Does the Constitution Require That the Vice President Preside at His Own Impeachment Trial?

Over at the Originalism Blog, Mike Ramsey has a post discussing the question of who presides at the impeachment trial of the Vice President.  The Constitution “expressly provides that the Chief Justice, not the Vice President, presides over the Senate’s trial of an impeached President (even though ordinarily the Vice President presides over the Senate).  Obviously this exception is made because the Vice President has a personal interest in the question whether the President is removed from office, as the Vice President would then become President.”

But does the Vice President preside at his own impeachment trial, as the constitutional text seems to indicate?  Ramsey disagrees with Akhil Amar, who concludes based on an unwritten principle, that the Vice President doesn’t get to decide.  Ramsey argues that we should acknowledge that the Framers made errors and we are stuck with them (as an interpretive matter at least).

I don’t agree with Ramsey here.  My own theory of constitutional interpretation, named original methods originalism, holds that to determine the original meaning of the Constitution we should employ the interpretive rules that the Framers’ generation would have employed.  And one of the widely accepted rules at the time was the absurdity rule, which held that one can depart from the text to avoid an absurdity.  Having the Vice President preside at his own trial would be an absurdity.

What is an absurdity for the Constitution?  Chief Justice Marshall provided what I regard as the best statement in Sturges v. Crowninshield, 17U.S.122, 202  (1819):

Although the spirit of an instrument, especially of a constitution, is to be respected no less than its letter, yet the spirit is to be collected chiefly from its words.  It would be dangerous in the extreme, to infer from extrinsic circumstances, that a case for which the words of an instrument expressly provide, shall be exempted from its operation.  Where words conflict with each other, where the different clauses of an instrument bear upon each other, and would be inconsistent, unless the natural and common import of words be varied, construction becomes necessary, and a departure from the obvious meaning of words, is justifiable.  But if, in any case, the plain meaning of a provision, not contradicted by any other provision in the same instrument, is to be disregarded, because we believe the framers of that instrument could not intend what they say, it must be one in which the absurdity and injustice of applying the provision to the case, would be so monstrous, that all mankind would, without hesitation, unite in rejecting the application.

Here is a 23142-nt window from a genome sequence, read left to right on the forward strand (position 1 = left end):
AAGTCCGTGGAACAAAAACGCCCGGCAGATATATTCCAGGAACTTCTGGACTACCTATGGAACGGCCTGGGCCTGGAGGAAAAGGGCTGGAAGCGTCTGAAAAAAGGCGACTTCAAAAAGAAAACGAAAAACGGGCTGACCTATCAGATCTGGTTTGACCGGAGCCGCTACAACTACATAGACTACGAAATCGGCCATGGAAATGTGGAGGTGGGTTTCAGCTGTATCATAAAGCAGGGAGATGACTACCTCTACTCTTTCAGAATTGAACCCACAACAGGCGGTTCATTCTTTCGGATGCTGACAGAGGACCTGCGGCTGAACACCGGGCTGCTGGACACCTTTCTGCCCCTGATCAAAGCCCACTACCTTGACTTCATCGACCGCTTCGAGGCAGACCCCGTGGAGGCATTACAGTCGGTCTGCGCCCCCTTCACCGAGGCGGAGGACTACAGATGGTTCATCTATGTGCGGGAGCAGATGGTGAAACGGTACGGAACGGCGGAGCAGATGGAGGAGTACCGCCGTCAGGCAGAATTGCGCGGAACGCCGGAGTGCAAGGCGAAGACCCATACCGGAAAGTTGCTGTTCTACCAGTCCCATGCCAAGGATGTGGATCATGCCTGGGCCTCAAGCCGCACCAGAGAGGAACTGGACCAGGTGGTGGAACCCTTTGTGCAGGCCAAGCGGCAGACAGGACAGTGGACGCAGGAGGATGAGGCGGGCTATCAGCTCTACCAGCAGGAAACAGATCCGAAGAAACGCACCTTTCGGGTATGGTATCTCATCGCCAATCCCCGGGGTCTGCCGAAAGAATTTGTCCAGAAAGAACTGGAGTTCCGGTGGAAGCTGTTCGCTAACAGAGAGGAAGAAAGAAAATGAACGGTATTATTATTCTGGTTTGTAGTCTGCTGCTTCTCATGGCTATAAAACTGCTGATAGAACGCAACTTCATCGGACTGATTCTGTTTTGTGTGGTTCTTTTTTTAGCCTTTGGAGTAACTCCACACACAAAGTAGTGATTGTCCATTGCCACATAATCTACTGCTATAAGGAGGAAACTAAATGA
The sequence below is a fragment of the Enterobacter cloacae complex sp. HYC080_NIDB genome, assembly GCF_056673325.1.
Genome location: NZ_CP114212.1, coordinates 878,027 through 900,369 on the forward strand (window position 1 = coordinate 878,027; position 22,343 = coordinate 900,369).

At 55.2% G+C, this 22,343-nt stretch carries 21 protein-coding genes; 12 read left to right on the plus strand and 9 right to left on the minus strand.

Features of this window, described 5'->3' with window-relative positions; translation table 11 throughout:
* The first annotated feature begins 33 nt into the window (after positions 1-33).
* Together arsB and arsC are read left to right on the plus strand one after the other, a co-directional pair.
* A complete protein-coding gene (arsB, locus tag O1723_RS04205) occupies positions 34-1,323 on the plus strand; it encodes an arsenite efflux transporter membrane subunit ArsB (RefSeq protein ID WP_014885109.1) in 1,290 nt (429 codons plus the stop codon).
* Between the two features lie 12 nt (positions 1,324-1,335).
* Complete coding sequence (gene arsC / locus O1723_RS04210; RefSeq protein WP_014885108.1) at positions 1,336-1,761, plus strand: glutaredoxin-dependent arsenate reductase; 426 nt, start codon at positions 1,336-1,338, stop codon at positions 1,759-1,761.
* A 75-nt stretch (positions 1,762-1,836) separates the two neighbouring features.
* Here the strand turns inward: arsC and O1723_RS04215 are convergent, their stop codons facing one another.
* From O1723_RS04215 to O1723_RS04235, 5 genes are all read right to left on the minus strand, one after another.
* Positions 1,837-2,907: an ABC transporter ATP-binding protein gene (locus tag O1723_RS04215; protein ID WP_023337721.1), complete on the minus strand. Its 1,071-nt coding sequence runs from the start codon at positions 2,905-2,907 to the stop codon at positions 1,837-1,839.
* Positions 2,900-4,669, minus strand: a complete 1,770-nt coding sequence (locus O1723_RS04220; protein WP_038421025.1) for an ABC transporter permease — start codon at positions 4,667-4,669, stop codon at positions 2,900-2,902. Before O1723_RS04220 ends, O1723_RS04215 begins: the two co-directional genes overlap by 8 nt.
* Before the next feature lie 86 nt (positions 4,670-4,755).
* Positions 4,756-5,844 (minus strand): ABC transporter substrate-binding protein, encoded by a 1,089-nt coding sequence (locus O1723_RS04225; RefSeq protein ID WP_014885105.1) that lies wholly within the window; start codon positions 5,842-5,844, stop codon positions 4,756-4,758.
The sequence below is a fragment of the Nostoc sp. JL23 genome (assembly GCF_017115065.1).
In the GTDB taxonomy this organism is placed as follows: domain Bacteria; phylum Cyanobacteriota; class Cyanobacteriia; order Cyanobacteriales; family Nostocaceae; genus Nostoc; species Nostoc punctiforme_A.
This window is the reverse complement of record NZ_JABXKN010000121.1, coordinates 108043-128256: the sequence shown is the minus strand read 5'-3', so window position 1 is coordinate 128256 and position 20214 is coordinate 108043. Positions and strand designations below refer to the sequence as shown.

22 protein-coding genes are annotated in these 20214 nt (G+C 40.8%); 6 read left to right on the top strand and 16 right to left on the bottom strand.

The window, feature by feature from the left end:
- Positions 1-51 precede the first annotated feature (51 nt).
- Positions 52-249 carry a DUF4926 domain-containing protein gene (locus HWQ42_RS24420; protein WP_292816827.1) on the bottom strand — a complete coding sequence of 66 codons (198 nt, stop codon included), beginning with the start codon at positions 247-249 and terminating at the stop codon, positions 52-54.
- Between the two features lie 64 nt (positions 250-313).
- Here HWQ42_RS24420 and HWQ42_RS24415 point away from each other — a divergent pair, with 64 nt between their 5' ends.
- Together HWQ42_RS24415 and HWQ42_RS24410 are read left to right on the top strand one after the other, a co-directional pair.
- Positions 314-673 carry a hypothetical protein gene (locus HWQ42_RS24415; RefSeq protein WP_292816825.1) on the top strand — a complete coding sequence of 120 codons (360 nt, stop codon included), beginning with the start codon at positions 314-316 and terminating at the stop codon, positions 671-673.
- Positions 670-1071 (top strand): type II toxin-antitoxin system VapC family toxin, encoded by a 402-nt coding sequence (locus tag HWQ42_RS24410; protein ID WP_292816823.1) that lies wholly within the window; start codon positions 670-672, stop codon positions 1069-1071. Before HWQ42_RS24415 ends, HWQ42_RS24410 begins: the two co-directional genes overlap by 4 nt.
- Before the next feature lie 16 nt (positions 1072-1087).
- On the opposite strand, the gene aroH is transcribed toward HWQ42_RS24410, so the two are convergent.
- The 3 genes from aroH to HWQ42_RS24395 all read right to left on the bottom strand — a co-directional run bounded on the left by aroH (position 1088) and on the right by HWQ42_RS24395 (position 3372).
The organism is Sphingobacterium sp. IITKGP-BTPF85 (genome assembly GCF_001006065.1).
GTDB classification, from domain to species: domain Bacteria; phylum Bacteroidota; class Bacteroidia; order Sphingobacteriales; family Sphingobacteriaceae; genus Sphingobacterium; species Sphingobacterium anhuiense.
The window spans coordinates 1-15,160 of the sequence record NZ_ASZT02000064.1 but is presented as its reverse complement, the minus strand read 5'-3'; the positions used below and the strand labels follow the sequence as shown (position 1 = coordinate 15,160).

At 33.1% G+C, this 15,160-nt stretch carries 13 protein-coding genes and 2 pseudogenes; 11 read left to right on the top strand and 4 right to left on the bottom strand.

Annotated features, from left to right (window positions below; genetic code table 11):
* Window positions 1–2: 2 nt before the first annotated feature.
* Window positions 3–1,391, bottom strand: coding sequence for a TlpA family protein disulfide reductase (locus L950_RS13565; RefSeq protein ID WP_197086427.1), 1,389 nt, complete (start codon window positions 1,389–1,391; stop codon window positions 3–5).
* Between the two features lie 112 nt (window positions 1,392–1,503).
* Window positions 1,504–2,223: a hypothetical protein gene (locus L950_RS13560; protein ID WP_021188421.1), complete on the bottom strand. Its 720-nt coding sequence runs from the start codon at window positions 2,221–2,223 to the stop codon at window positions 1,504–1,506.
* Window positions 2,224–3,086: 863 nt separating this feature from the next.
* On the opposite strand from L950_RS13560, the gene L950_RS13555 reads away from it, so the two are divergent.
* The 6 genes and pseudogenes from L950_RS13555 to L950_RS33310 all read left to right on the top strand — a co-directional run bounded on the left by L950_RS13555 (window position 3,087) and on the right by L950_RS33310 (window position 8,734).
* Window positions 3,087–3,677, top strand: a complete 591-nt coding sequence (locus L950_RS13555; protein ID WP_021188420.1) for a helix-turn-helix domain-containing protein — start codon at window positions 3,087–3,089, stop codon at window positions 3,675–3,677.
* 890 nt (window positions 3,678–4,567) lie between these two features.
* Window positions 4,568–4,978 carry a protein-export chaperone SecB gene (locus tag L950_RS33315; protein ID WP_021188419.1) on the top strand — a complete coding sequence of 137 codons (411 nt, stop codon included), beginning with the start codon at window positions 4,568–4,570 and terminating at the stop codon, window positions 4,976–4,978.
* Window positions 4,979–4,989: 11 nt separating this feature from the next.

Marshall, I think, is being a bit colorful here, but the point is clear: to infer that the Framers did not intend what they said, one would have to conclude that nearly everyone would agree that the Vice President should not be able to preside at his own impeachment trial.  (The question is not whether everyone would agree that the plain language should be departed from; rather, that they should agree that it would not make sense to have the Vice President preside at his own trial.)

The requirement that “all mankind, without hesitation, unite in rejecting the application” serves an important function.  If one is going to depart from the plain meaning, then one should have tremendous confidence that the enactors would not have desired that plain meaning.  This high degree of support for not following the plain meaning provides that confidence.  Put differently, the high degree of support prevents judges from departing from the plain meaning to support their own policy preferences when other people in the society would disagree with them.